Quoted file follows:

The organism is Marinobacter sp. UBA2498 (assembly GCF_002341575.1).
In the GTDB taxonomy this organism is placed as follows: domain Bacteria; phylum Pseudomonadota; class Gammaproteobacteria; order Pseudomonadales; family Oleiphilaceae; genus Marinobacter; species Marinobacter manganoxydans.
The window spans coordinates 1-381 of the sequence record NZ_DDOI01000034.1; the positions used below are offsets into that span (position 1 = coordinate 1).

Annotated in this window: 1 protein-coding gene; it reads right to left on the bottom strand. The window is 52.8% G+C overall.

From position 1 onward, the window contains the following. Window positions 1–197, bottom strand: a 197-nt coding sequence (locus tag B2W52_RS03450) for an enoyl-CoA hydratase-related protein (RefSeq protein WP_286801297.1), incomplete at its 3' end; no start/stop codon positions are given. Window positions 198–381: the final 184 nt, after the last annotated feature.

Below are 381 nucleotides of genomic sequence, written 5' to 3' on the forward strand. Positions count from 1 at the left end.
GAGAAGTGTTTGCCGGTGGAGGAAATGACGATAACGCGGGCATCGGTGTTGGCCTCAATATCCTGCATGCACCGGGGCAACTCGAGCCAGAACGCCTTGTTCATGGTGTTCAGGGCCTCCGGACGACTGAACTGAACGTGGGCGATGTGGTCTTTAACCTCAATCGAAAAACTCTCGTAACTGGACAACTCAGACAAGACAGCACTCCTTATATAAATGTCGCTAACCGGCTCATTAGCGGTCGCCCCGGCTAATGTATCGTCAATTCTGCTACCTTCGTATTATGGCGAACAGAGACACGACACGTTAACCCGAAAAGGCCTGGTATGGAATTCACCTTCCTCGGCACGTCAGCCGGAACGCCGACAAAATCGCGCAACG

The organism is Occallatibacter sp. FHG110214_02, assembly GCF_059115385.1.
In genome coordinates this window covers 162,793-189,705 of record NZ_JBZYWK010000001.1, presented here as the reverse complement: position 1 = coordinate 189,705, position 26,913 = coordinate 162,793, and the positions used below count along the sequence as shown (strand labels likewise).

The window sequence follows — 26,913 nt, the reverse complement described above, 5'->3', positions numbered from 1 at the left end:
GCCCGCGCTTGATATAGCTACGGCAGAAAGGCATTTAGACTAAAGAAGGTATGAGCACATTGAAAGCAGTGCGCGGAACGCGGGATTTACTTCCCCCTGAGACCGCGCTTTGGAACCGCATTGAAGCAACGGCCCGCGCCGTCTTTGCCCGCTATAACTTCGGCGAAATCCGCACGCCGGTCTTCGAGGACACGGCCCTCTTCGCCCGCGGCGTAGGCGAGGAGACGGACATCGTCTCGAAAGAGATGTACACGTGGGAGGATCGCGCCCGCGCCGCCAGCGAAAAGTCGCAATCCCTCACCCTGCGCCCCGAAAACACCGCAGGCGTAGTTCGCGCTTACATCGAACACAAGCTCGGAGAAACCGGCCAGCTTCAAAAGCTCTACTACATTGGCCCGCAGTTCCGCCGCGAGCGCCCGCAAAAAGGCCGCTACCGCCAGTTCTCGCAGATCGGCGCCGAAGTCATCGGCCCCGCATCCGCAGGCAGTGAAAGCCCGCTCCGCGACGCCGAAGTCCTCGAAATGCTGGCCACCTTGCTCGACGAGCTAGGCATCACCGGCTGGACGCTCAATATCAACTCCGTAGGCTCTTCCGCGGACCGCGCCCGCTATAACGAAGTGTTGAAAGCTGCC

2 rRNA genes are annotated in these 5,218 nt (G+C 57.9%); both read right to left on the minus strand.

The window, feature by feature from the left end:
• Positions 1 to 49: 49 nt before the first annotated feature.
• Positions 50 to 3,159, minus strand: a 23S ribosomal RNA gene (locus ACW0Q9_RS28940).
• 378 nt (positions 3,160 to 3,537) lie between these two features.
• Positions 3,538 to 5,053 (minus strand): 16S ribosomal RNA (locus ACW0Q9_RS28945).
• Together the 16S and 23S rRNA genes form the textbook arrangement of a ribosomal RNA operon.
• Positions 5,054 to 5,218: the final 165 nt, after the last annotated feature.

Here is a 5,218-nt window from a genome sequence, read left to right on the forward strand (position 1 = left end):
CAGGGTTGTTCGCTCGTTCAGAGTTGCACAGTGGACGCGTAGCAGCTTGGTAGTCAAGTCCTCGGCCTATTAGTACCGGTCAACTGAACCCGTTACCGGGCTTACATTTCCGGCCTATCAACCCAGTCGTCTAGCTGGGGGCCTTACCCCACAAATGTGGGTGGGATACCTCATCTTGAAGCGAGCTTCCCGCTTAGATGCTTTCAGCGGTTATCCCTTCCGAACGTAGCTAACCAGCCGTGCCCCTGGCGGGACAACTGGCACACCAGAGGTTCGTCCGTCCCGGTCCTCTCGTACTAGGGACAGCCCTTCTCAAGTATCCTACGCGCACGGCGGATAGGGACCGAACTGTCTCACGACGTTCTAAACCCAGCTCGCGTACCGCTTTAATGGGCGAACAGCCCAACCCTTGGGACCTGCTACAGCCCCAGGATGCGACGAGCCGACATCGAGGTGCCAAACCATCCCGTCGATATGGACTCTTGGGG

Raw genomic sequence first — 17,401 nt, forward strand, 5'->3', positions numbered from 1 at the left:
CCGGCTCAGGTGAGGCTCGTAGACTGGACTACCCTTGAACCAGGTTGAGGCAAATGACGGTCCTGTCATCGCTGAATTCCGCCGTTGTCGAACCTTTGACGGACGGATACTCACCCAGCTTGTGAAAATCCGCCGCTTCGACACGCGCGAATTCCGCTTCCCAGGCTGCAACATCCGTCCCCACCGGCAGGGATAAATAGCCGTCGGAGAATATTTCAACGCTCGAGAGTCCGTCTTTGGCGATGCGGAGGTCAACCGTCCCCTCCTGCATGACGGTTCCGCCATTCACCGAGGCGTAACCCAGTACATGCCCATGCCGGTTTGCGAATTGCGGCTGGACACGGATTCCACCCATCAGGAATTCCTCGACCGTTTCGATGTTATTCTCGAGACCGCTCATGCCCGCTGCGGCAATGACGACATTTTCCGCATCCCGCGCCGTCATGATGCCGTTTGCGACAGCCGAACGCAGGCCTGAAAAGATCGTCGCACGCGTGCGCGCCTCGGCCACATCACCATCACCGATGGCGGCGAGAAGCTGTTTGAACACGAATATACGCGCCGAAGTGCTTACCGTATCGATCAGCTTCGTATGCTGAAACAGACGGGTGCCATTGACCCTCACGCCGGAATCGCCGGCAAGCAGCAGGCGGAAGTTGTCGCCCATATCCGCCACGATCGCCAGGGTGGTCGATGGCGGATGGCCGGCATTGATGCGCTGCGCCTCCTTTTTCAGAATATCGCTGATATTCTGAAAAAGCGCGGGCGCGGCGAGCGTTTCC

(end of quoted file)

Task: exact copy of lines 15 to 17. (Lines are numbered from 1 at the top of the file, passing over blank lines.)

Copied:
• Positions 50 to 3,159, minus strand: a 23S ribosomal RNA gene (locus ACW0Q9_RS28940).
• 378 nt (positions 3,160 to 3,537) lie between these two features.
• Positions 3,538 to 5,053 (minus strand): 16S ribosomal RNA (locus ACW0Q9_RS28945).